Lesson Four: Contrary to logic, forced distancing can create enhanced engagement.
This point I want to simply make outright: engagement of and by members of the Department has notably increased since this crisis started, since we started social distancing, and since we organized into teams who never see one another in person. Yes, this is entirely true – forced distancing has increased the level of engagement – across the board. I mentioned above how I have observed this at our sign-out conferences, but there are numerous other examples as well. Faculty members and APPs are observed, with great frequency, signed into the daily educational conference for residents; this is something never seen when conferences were in-person. One faculty member who is almost universally signed into these conferences commented that “I am learning a lot about other areas of orthopaedics, but I am learning even more about my partners, their educational styles, and how I can be an even better educator”. Faculty meeting attendance (via Zoom) has been better than ever, intra-faculty communications around patient care hand-offs is at an all-time high, and volunteerism by the entire department to help out with every aspect of our work, the care of our patients, and the wellness of our team is at an impressive level. This is completely counter-intuitive, but being forced to be apart seems to have brought us closer together than ever.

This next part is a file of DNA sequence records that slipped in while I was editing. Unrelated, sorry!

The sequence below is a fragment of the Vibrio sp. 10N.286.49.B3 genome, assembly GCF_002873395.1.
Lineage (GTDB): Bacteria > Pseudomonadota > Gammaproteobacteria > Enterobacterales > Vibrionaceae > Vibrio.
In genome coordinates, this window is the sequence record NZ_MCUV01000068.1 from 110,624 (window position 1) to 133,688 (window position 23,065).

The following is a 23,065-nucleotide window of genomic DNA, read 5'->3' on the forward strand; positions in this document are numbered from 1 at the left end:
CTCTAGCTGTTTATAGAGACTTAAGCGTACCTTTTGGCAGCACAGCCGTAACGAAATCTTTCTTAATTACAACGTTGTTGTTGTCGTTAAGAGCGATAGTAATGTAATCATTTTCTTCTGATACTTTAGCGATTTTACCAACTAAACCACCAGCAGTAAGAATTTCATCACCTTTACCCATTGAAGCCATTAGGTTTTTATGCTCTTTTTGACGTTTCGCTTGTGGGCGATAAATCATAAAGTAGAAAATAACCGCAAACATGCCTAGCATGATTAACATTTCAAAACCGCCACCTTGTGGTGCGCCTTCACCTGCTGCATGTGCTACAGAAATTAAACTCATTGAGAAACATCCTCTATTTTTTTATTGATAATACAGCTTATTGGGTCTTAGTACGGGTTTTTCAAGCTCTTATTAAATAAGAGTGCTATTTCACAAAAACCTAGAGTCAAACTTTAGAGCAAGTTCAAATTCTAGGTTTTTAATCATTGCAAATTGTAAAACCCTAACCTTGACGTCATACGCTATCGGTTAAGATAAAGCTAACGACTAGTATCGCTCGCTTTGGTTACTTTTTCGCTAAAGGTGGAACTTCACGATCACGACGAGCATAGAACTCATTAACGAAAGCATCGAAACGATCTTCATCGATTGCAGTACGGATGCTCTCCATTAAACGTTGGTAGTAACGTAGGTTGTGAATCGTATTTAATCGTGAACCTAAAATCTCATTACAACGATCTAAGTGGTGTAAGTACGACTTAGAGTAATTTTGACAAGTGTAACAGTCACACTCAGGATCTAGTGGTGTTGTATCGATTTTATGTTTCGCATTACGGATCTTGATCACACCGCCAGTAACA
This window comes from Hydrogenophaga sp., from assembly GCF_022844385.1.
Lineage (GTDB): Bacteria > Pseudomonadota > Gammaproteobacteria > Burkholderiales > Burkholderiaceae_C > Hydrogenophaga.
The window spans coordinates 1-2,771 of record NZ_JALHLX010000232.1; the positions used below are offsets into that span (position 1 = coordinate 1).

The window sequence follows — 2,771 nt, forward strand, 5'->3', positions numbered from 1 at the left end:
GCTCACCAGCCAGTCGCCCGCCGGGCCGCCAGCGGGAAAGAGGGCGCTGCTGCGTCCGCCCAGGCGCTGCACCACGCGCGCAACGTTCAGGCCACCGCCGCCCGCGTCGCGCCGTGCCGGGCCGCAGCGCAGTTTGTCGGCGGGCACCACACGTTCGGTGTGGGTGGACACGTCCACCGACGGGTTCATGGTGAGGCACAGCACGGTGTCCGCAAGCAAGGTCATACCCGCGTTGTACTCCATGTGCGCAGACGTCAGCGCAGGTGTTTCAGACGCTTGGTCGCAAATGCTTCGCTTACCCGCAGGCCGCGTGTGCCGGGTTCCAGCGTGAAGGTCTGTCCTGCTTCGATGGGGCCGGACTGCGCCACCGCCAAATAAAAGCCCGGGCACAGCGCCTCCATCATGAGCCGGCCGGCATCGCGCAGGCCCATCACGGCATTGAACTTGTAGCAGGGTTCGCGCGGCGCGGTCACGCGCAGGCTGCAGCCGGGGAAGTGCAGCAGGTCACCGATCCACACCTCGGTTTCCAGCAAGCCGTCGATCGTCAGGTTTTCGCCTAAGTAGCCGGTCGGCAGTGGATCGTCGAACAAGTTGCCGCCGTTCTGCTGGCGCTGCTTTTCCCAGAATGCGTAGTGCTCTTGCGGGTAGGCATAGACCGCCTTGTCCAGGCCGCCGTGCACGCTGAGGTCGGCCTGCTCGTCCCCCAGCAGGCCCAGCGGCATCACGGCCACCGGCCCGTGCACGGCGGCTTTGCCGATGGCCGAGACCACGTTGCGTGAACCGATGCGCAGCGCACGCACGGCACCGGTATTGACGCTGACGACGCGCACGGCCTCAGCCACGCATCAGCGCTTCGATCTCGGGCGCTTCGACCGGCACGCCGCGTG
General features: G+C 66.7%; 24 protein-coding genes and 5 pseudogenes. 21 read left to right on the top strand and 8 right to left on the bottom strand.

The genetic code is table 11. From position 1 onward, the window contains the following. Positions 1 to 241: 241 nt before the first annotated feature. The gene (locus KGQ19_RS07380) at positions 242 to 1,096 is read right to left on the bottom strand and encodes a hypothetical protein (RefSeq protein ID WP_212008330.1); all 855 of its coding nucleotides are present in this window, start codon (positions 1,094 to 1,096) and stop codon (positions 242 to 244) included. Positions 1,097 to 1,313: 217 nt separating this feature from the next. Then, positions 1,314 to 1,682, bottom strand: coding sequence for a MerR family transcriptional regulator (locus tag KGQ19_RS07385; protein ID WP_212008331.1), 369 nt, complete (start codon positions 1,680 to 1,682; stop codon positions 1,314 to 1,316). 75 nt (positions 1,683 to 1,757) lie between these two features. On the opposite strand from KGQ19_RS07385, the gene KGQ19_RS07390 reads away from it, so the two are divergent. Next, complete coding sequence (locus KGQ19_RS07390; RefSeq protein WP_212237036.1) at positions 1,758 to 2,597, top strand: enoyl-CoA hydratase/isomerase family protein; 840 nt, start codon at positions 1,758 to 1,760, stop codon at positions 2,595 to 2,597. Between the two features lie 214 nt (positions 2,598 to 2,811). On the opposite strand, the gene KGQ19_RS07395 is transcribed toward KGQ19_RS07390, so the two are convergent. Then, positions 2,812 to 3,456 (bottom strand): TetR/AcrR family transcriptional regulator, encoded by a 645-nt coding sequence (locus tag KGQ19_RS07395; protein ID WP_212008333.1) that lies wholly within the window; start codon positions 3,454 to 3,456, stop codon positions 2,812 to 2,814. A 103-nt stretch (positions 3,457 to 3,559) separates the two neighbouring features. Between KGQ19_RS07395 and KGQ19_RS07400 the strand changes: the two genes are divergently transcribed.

Lesson Five (and concluding statement): We will emerge from this a stronger unit than we were when it began.
Each of the preceding paragraphs leads up to this final point. While I acknowledge it is cliché to state we will emerge from a crisis stronger than we were before, this is not a conclusion I make simply to sound inspirational: it is, I firmly believe, based on clear and incontrovertible evidence. The observations I have made above are but a small number of examples of evidence that the Department has rallied during this crisis, become a closer and more cohesive group during this crisis, and has innovated as a result of this crisis. What we have experienced, what we have learned, what we have felt, and what innovative methods we have devised will all contribute to lasting change in the Department, in our educational programs, and in our relationships with one another. The Department will never again be like it was pre-COVID: it will be healthier, more focused, and far stronger!